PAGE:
Tennis trailblazer Billie Jean King has called for a renaming of Margaret Court Arena due to the Australian legend's divisive views on sexuality. If you were talking about indigenous people, Jews or any other people, I can't imagine the public would want somebody to have her name on something.
Australian Open organisers have made it clear they do not agree with Court's views, publicly and to Court herself, but have stopped short of pushing for a name change.
King, one of the original professionals in women's tennis and victor of 12 major singles titles in the Open era, said she had regularly met with Court at tournaments in the years since they retired after "we grew up together playing each other". In 2017 Martina Navratilova, who came out as a lesbian after she was outed as bisexual in the 1980s, wrote an open letter urging the city of Melbourne to change the name of the Court Arena.
"When Rod Laver got given the arena, I said 'what are you going to do for Margaret?'".
King is being feted at Melbourne Park this month - on the 50th anniversary of her first Australian title - for her contribution to the sport and her pioneering support for women's rights and social justice. "That really went deep in my heart and soul".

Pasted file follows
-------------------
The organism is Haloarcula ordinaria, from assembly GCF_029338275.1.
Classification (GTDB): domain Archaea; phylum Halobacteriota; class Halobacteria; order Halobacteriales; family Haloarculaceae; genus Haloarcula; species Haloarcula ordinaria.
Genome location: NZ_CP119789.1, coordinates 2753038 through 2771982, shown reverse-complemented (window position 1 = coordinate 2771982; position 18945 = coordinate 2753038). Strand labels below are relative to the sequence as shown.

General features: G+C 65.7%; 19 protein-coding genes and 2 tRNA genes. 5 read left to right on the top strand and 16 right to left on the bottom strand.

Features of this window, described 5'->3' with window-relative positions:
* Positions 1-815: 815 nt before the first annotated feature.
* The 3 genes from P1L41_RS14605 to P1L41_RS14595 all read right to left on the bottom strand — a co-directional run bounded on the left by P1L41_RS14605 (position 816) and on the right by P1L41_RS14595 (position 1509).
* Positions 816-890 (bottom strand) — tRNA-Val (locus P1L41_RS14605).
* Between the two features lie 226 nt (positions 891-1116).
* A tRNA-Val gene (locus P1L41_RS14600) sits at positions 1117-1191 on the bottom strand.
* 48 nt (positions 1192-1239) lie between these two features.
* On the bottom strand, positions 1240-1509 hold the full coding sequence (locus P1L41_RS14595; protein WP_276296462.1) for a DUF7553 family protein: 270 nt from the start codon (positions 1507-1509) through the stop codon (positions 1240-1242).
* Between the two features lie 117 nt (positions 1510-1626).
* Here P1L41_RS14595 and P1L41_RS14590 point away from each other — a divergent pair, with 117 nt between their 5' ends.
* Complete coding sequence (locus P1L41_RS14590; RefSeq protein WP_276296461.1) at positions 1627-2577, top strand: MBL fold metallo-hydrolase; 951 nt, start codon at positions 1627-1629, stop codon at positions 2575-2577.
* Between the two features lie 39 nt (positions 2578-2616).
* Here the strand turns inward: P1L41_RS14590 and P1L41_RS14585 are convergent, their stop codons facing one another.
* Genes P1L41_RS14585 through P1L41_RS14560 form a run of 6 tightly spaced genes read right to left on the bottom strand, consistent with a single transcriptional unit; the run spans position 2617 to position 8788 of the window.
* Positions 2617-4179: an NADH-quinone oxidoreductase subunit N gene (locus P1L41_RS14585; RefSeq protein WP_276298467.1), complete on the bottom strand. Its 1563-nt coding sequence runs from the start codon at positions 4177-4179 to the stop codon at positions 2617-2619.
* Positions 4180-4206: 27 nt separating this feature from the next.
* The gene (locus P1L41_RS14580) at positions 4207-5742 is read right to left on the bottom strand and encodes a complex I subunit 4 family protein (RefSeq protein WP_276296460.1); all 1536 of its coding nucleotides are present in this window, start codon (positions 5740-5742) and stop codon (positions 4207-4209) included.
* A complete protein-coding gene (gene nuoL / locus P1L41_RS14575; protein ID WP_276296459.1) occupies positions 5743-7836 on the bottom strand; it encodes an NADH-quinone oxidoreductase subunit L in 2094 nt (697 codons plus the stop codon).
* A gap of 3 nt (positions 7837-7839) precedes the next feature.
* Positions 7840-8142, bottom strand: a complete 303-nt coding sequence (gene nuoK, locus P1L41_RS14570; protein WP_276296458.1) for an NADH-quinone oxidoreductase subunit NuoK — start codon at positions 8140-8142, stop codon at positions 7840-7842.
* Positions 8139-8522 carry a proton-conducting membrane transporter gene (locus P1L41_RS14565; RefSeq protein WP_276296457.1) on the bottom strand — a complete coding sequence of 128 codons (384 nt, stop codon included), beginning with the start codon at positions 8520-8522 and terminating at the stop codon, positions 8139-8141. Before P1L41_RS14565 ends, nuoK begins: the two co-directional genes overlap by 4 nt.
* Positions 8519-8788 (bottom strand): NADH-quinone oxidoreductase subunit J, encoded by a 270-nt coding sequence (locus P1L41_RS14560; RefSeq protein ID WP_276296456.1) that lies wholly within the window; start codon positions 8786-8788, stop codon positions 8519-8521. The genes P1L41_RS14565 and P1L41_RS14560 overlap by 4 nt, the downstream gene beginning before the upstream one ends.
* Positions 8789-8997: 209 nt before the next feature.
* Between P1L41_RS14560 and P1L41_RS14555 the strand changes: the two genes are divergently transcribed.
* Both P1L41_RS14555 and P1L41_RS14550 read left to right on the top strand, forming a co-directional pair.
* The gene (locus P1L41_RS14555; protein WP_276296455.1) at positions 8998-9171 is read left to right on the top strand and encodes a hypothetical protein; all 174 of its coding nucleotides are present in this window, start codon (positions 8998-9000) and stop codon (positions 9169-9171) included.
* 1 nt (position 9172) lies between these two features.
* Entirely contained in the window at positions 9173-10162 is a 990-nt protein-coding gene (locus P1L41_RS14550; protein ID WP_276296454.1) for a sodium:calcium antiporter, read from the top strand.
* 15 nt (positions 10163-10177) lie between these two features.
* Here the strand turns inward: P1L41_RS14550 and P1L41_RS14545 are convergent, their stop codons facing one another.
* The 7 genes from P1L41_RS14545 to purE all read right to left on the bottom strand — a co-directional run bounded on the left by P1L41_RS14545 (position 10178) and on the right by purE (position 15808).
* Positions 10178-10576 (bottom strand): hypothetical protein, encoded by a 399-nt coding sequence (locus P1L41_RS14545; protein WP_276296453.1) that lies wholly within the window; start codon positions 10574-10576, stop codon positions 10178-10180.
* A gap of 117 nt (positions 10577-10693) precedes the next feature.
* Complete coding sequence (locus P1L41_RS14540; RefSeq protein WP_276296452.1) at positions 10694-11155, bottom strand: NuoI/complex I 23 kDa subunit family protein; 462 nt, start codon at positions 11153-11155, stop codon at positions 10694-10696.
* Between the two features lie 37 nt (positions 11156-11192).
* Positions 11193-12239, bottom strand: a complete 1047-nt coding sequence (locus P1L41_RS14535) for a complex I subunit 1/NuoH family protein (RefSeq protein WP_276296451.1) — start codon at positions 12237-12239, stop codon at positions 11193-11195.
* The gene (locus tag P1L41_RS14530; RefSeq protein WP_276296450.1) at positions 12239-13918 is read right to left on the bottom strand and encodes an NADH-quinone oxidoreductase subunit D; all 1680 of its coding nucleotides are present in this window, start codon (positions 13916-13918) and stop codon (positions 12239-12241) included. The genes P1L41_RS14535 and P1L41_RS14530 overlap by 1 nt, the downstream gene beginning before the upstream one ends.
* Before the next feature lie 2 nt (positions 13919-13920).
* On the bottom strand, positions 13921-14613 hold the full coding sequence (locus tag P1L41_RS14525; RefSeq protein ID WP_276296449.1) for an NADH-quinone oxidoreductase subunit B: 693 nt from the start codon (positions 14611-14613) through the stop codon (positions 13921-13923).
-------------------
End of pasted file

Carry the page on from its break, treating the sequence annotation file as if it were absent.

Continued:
"If I were playing today, I would not play in this court".
"I personally don't think she should have (her name on the stadium) anymore", King said, echoing a growing sentiment that began to emerge previous year after Court threatened to boycott Qantas airlines because of its support for marriage equality.
"I know it's not as easy as people think, but I personally don't think she should have her name anymore".
But as Court expressed openly derogatory ideas in the lead up to Australia's same-sex marriage plebiscite, King dropped her support for her former fellow tennis player.
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"I was fine until lately she said so many derogatory things".
King said she wouldn't promote a boycott of the stadium, but encouraged players to "look inside their heart" before making a decision.
Tournament director Craig Tiley said Court had a standing invitation to the season-opening major and would be welcome in the future.
In 2006, the U.S. Tennis Association named the site of the U.S. Open, located in a public park in NY, the Billie Jean King National Tennis Center.
- Slammed Australian doubles player Casey Dellacqua after her partner, Amanda Judd, had given birth to a son, claiming the child's birth hinted at the threat of a "fatherless generation".
King said she would refuse to play on the arena if she was appearing at next week's tournament, but she wouldn't counsel others to do so.
"Maybe because of our community, the LGBTIQ community, people might feel differently, but we're all God's children".
King said it took her until she was 51 to feel comfortable in her own skin and deal with the "shame" of her sexuality.